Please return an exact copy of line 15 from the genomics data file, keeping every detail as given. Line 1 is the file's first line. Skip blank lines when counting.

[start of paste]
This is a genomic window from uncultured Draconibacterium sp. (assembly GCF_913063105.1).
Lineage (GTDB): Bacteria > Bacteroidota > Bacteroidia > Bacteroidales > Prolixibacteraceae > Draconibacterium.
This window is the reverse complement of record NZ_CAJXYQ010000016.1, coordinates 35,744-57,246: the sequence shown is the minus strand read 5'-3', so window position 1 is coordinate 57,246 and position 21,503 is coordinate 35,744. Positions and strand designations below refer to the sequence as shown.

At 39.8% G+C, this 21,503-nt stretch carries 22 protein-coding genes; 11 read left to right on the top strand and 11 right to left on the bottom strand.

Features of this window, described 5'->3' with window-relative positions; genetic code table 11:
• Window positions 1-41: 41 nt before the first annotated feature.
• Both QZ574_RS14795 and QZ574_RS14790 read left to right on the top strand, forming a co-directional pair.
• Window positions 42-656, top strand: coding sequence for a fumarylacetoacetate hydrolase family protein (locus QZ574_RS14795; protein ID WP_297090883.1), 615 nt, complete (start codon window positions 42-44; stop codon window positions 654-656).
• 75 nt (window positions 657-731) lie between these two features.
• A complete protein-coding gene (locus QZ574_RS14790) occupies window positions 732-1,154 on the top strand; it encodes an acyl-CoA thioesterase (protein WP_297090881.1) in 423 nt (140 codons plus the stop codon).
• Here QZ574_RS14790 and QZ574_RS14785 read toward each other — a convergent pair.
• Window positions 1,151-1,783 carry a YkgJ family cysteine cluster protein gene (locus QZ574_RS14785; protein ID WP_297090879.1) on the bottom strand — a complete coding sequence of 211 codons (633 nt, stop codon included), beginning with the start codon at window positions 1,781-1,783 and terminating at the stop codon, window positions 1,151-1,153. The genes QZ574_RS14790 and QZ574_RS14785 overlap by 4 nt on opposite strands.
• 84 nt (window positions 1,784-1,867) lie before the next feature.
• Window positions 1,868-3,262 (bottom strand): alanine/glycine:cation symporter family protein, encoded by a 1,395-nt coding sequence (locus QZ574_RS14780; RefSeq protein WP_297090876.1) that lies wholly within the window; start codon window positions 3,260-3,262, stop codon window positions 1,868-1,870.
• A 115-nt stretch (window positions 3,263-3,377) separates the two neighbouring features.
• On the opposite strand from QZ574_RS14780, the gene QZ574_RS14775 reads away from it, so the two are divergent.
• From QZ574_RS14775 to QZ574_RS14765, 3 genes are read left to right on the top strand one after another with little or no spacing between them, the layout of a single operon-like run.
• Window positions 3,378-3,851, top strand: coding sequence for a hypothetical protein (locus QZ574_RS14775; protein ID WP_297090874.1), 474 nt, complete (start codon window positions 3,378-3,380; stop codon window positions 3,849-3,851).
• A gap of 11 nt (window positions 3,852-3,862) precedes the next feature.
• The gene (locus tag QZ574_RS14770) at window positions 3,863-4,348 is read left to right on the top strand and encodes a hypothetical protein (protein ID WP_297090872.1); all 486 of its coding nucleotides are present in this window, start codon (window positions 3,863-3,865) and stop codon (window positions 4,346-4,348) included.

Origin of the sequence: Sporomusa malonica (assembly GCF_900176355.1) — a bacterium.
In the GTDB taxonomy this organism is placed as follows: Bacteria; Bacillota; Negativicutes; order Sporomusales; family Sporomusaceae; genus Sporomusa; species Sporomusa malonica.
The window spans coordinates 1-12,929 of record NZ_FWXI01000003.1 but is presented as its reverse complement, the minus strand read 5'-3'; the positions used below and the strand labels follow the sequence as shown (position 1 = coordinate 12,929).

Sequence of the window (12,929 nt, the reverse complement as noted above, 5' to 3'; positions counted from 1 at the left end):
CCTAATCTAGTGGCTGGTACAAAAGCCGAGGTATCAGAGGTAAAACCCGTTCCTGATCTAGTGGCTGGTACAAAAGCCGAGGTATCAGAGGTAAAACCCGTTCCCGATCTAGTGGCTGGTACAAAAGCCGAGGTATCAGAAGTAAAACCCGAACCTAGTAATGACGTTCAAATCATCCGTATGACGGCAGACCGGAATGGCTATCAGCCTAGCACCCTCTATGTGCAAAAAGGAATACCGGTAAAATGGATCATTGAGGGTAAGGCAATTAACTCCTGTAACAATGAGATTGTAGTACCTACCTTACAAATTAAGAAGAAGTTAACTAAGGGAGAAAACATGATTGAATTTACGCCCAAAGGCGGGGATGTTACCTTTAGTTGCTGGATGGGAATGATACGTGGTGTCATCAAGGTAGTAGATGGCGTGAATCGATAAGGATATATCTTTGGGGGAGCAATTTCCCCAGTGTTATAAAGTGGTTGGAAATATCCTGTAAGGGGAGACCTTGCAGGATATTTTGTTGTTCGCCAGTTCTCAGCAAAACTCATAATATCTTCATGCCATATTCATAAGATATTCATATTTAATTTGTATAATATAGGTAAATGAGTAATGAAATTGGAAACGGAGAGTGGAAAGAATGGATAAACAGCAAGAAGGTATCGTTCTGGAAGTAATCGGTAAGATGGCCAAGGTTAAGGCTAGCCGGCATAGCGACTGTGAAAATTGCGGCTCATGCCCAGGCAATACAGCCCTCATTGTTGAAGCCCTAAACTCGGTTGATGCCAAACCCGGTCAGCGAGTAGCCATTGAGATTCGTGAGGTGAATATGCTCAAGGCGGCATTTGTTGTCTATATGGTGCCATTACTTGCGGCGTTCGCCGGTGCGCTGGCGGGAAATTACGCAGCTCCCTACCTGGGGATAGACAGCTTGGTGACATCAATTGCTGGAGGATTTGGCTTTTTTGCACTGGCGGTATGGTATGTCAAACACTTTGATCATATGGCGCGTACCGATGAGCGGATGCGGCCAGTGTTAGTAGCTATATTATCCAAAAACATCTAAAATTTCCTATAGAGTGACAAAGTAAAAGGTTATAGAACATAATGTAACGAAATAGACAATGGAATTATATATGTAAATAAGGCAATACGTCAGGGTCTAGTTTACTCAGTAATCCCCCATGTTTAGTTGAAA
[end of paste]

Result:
• A 115-nt stretch (window positions 3,263-3,377) separates the two neighbouring features.